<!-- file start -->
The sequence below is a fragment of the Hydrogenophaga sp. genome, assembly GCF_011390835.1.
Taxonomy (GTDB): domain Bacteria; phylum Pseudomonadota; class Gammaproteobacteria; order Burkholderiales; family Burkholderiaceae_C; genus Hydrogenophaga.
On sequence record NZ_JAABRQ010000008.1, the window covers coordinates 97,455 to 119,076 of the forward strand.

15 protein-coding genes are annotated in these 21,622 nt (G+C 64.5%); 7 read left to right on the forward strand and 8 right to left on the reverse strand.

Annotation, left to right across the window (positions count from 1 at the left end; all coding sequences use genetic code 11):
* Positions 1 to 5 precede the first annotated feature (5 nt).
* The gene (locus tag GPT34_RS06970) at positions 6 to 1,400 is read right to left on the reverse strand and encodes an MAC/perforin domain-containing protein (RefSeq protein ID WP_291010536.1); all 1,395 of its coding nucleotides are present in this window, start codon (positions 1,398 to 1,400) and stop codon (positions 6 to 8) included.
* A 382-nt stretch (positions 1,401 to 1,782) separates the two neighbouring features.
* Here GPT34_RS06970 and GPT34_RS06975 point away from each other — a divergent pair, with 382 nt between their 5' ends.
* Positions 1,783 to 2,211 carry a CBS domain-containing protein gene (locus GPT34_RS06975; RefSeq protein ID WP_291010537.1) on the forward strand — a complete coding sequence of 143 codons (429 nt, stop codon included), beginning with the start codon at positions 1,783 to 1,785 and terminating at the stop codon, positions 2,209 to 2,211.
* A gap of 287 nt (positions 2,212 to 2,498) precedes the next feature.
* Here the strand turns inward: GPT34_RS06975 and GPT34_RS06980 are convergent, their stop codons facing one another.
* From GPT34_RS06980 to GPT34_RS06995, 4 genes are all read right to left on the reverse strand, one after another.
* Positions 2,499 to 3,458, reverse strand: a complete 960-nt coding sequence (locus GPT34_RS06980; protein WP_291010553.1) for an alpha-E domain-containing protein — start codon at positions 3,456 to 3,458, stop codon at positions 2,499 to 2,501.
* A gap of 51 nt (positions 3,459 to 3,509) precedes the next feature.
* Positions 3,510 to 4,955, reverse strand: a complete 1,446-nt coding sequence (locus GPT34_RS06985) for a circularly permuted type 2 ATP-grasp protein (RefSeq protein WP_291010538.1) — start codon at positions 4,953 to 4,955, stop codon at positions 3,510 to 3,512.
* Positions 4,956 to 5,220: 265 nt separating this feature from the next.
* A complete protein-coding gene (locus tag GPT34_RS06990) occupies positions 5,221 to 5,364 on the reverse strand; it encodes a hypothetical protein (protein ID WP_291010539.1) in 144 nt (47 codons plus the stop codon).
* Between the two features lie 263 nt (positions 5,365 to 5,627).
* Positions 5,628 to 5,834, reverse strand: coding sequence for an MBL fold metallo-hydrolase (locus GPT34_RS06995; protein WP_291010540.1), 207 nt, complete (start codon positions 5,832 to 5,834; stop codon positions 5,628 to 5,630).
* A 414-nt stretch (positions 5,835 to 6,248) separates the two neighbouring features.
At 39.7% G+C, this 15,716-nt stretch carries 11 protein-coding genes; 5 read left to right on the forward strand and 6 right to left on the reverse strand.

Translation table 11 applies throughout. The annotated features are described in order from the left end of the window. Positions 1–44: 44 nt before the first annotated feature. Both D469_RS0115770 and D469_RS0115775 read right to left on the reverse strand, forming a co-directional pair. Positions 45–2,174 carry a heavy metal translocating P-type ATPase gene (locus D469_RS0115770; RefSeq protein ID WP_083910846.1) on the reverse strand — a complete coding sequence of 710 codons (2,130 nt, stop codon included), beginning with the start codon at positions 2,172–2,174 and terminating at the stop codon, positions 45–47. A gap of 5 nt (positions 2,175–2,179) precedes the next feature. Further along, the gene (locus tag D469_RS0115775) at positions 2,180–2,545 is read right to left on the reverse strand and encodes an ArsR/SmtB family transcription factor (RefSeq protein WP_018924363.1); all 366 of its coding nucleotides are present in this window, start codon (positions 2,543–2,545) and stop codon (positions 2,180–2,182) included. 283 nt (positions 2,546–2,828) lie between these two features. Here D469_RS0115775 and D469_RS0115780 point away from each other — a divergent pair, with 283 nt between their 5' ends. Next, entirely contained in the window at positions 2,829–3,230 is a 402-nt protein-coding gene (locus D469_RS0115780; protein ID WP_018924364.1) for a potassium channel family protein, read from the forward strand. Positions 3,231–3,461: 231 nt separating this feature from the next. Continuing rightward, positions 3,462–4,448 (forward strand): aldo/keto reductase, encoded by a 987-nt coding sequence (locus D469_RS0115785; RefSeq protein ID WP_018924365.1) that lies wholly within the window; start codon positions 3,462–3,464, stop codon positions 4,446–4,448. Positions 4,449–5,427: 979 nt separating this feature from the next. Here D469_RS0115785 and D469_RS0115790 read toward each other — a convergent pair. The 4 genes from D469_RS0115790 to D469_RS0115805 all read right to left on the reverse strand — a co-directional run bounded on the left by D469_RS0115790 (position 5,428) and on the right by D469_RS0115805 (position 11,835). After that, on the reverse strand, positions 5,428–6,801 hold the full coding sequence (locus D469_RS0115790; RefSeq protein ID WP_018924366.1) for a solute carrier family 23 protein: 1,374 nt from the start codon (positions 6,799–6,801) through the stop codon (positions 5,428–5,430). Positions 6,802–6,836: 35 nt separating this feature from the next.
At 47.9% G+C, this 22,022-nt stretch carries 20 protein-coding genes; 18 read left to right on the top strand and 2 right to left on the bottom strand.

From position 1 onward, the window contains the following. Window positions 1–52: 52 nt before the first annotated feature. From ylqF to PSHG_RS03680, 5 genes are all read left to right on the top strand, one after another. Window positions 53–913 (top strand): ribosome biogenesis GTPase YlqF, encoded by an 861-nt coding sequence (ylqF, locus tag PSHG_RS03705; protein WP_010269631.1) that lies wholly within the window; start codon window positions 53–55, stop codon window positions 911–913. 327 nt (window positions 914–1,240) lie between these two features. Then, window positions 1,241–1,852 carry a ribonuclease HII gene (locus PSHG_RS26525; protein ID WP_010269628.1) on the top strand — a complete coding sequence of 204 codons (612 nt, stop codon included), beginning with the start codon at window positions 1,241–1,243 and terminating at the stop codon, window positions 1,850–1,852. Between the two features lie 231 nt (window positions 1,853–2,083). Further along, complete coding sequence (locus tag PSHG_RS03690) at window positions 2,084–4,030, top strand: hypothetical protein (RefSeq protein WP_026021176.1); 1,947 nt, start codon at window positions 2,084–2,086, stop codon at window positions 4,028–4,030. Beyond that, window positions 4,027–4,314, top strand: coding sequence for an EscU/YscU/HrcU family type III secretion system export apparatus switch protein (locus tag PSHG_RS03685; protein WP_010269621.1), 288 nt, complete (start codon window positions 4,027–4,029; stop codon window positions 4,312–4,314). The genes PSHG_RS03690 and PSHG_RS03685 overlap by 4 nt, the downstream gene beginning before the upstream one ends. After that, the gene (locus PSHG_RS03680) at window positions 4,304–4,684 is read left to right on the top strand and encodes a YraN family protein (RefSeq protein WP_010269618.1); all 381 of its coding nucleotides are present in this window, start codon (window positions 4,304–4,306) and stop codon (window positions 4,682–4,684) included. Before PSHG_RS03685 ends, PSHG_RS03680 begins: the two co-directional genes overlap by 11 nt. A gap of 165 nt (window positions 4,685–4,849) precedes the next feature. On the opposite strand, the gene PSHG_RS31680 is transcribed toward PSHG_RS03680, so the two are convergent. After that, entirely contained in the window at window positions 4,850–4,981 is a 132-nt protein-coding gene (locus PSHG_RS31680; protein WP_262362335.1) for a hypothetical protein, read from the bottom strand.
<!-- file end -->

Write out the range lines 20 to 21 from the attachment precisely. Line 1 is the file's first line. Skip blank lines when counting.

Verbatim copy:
* Positions 5,628 to 5,834, reverse strand: coding sequence for an MBL fold metallo-hydrolase (locus GPT34_RS06995; protein WP_291010540.1), 207 nt, complete (start codon positions 5,832 to 5,834; stop codon positions 5,628 to 5,630).
* A 414-nt stretch (positions 5,835 to 6,248) separates the two neighbouring features.